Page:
Local Dog Trainers Give Back to Veterans

K-9 Partners for Patriots is not the typical dog training class—veterans are pairing up with pets to help them enter back into civilian life.

Mary Peter, who has over 30 years of experience as a master dog trainer, founded the program a few years ago to help veterans struggling with PTSD and other brain related injuries.

“People would come for obedience training and I started noticing more and more veterans coming back from combat with a dog trying to get into an obedience class,” said Peter.

Before taking the class, veteran Aurthur Moore found it difficult to complete day-to-day activities.

“I would lay in bed all day, said Moore. “I would stay in the house.”

Having gone through the training program, Moore is inspired to help others by studying to become a dog trainer for veterans.

“I want to help other veterans like they’ve helped me,” said Moore. “It makes me feel good helping other people, it helps me feel good inside.”

166 veterans are in or have gone through the program. Similarly, 55 dogs have been rescued and found a new home.

“90 percent of our funding goes directly to our veterans,” Peter said. “We try to save two—a dog and veteran together.”

For Peter, helping veterans is a gift she feels honored to be a part of.

“To see and honor those who have suffered so much in service to our country—it means everything to me,” said Peter. It’s not a job to me, it’s my passion. I love each and every one of these men and women and it’s an honor to serve them and help them.”

Local Café Offers Food For Some, Hope For Others

 

Inside the Box Café and Catering is a social enterprise of the Metropolitan Ministries, providing both vocational training and opportunities for work experience to the less fortunate.

Chef Cliff Barsi founded the culinary school program to help individuals transitioning out of homelessness and poverty learn their trade. The kitchen at Metropolitan Ministries is their classroom, and Inside the Box Café is their training ground.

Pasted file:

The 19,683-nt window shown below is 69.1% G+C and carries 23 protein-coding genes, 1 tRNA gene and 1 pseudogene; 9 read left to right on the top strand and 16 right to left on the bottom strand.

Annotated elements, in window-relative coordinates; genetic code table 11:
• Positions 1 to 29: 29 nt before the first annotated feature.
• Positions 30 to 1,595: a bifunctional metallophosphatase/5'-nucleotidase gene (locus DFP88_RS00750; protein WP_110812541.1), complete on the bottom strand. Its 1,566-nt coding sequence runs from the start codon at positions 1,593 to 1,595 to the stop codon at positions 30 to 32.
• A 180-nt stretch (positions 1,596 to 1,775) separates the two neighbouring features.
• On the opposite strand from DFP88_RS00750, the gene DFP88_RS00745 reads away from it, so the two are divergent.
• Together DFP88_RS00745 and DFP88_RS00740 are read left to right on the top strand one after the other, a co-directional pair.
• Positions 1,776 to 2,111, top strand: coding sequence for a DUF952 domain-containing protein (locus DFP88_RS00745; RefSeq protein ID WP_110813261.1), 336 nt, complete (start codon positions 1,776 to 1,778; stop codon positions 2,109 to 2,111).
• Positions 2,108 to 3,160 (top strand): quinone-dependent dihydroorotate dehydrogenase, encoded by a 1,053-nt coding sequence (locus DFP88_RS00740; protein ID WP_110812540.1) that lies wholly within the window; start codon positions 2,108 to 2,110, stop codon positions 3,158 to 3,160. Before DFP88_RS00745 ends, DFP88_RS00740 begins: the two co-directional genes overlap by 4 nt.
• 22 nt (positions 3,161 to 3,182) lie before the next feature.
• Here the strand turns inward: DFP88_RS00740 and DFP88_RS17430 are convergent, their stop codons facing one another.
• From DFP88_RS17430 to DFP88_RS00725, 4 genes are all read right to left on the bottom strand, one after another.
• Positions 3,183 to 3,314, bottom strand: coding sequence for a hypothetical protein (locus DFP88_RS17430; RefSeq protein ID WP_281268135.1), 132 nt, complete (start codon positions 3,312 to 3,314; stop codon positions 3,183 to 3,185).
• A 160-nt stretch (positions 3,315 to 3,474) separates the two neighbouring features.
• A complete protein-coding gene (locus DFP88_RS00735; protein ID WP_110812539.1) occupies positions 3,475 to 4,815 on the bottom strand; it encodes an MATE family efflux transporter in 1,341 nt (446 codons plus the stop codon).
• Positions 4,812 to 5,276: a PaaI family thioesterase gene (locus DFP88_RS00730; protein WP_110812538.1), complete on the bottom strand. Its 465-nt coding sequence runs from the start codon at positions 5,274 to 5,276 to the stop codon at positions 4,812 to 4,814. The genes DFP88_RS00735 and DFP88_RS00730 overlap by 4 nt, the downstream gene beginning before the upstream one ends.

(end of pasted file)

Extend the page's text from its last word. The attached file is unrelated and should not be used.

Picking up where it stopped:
“The reason we started Inside the Box Café is because I wanted a real life restaurant for them to work in,” Barsi said. “They go out to the cafés, they work on the line with the cooks there so they get that skill of urgency-something that you just don’t learn in a normal culinary school. Then, they go back to the kitchen and they do some practical cooking classes with our chef.”

The 16-week program is funded by JP Morgan Chase Bank. All students that are accepted into the program receive a full scholarship.

Eliu DeLeon is one of those students, preparing to graduate. DeLeon hopes to become a chef at a fine dining restaurant upon leaving Inside the Box.

“A lot of my peers that have already graduated have ended up in a lot of fine dining companies,” DeLeon said.

Chely Figueroa is the catering coordinator at Inside the Box. Before that, though, she had become homeless in 2009.

“I found myself walking 18 miles to this place here, Metropolitan Ministries, to find a safe haven,” Figueroa said.

Barsi called her one day, asking her to run the downtown storefront.

All proceeds from Inside the Box Café and Catering go directly back to Metropolitan Ministries to help others in need.

 

 

 

 

 

 

 

Brooksville Group Coming Together to Help Homeless

People from all over Hernando County came together in a room at The Grande, an assisted living community in Brooksville, to help the homeless.

Dianna Seijas, a resident of Brooksville, is the project coordinator for Mats for a Mission, a volunteer group that makes mats for the homeless out of recycled plastic bags.

“Unfortunately it can happen to anyone, it doesn’t take a lot to change your life overnight,” Seijas said. “We do have a lot of people sleeping in the woods.”

Since starting in January, Mats for a Mission is getting a lot of attention. Volunteers ranging from teenagers to the elderly make up the over 200 members involved in the project.

Carly Nichols, who teaches at Fox Chapel Middle School, can see the benefit of getting her students to become a part of a mission like this.

“I teach sixth to eighth grade and they’re at a time where they are very impressionable, so it’s really important that we build a strong character base for them,” Nichols said.

It takes many hands and about 700 plastic bags to make one mat. From flattening bags, to tying yarn together, it takes a community to be successful.

“Come, volunteer, we have a lot of fun,” Seijas said. “Take it back to your community, we’d be happy to teach you.”

The goal of the group is to have 500 mats made by the end of the year.

“We realize that’s a lofty goal,” Seijas said. “But we have all the confidence in the world in this group and our volunteers that we will meet this goal.”